large microscopy image of a cervical cancer cell

Populations: Research


A cervical cancer cell

Worldwide, about 500,000 women are diagnosed with cervical cancer each year. In 1999, virologist Keerti Shah co-authored a groundbreaking paper demonstrating that virtually every one of those cases could be connected to the sexually transmitted human papillomavirus (HPV, left). “Many, many people were involved—it was a worldwide effort,” Shah says. Potential clinical applications of the  research include diagnostic tests for HPV. Such tests would be simpler than the currently used Pap smear and would be an enormous help in combating cervical cancer, especially in developing countries where rates are highest.



Caused by Plasmodium parasites, the disease was effectively treated for decades by chloroquine. But the wonder drug’s powers have been blunted by growing antibiotic resistance. Joining the search for an alternative, David Sullivanand colleagues are screening thousands of drugs currently prescribed for other illnesses—because a drug already approved for human use would save enormous research costs.



The insects spread more than 100 human diseases, including malaria, yellow fever, and West Nile virus. So two Bloomberg School researchers are taking on the insect instead of the diseases. Working in the West African country of Mali, Douglas E. Norris is using DNA fingerprinting to identify genetic mutations responsible for mosquitoes’ resistance to insecticides. Meanwhile, former fruit-fly geneticist Marcelo Jacobs-Lorena is inserting a special gene into mosquito DNA, trying to build a mosquito that cannot spread malaria.


Chances of survival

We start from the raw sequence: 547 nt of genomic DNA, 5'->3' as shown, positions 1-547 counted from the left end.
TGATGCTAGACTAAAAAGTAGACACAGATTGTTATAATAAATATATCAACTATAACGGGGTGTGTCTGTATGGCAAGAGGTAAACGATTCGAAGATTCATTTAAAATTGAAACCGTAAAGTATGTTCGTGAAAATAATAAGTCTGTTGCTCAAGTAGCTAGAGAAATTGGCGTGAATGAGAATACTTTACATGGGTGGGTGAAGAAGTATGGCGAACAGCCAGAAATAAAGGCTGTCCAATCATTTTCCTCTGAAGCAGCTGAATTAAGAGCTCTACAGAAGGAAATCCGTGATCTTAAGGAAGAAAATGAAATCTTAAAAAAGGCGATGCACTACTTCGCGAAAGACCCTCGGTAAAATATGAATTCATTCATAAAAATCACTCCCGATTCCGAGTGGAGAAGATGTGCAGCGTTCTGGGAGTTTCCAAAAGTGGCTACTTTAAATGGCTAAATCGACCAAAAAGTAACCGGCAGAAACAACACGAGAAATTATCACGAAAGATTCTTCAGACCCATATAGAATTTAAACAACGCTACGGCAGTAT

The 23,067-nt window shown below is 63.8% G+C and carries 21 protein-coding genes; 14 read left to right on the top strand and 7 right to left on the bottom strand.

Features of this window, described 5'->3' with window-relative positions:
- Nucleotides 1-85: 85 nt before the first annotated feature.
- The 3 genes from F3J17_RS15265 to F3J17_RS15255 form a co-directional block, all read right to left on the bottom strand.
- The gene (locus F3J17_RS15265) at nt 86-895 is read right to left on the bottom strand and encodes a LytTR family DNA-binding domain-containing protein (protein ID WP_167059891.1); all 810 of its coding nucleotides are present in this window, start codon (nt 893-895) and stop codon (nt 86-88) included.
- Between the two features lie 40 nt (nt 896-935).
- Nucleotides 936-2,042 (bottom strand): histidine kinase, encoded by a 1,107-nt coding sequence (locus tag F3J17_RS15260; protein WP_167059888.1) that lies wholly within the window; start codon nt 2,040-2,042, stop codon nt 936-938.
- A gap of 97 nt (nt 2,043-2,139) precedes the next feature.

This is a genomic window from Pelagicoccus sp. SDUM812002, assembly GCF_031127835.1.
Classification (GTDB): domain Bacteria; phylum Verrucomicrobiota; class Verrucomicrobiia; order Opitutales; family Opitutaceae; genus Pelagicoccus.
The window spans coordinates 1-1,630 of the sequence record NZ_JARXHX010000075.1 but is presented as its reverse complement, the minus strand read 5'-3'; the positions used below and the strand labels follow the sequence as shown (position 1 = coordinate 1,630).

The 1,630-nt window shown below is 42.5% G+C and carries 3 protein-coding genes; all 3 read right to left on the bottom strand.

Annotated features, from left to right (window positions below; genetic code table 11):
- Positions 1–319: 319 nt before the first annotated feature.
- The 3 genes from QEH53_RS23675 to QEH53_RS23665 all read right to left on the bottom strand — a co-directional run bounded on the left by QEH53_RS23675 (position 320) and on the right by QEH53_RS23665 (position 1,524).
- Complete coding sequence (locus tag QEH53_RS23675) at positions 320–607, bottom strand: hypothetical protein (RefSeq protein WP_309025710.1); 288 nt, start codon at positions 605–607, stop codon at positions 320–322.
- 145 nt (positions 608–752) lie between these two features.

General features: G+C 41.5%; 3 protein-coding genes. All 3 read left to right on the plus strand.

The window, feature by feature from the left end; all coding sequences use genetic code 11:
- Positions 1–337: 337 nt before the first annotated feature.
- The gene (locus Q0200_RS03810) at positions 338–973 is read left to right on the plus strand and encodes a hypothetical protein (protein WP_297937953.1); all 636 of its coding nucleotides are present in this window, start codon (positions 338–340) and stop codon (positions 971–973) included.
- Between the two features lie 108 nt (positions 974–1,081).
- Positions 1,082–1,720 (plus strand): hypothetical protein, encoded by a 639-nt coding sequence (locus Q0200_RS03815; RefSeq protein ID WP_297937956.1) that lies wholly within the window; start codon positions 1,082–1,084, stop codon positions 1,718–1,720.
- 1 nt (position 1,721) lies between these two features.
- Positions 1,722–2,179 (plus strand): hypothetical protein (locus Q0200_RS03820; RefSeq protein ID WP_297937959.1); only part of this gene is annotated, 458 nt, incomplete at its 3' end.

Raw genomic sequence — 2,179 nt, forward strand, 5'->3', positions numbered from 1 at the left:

About 14 million African children have lost one or both parents to the HIV/AIDS epidemic. Some try to survive on their own, like these boys in Lusaka, Zambia. But even those orphans who find a new home may still be at risk, says David Bishai, a pediatrician with a PhD in health economics. Combing through data from a colleague’s HIV/AIDS project, Bishai discerned a disturbing trend: An orphan’s chances of survival were determined by how closely related the child was to the caregiver. Foster parents apparently give preference—perhaps more food and better health care—to closer biological relatives. Relief agencies need to take this into account, Bishai says, and give rations directly to needy children, instead of their new families. As he says, “If you just give money to Cinderella’s wicked stepmother, the child might not receive it.”



Fleeing war and disaster, an estimated 13 million people were refugees in 2003. Hunger, thirst, and disease—notably cholera and malaria—threaten them daily. In one of their many projects, researchers from the School’s Center for International Emergency, Disaster and Refugee Studies (CIEDRS) are evaluating insecticide-treated plastic sheeting to see if it might provide protection from both the weather and malaria-carrying mosquitoes.


Care of the elderly

Like many areas of public health, it's a complicated issue, with difficult calculations. “Most people can only hold one or two numbers in their minds at a time,” says Gerard Anderson, director of the Bloomberg School’s Center for Hospital Finance and Management. “So it is important to find the right number that really tells the story.” 

One telling number: Two-thirds of Medicare spending goes to people with five or more chronic conditions, such as high blood pressure, diabetes, or asthma. That information, Anderson says, tells policymakers that if they can develop a system that better coordinates care for such people, the Medicare system will not only save money but also enhance patients’ lives.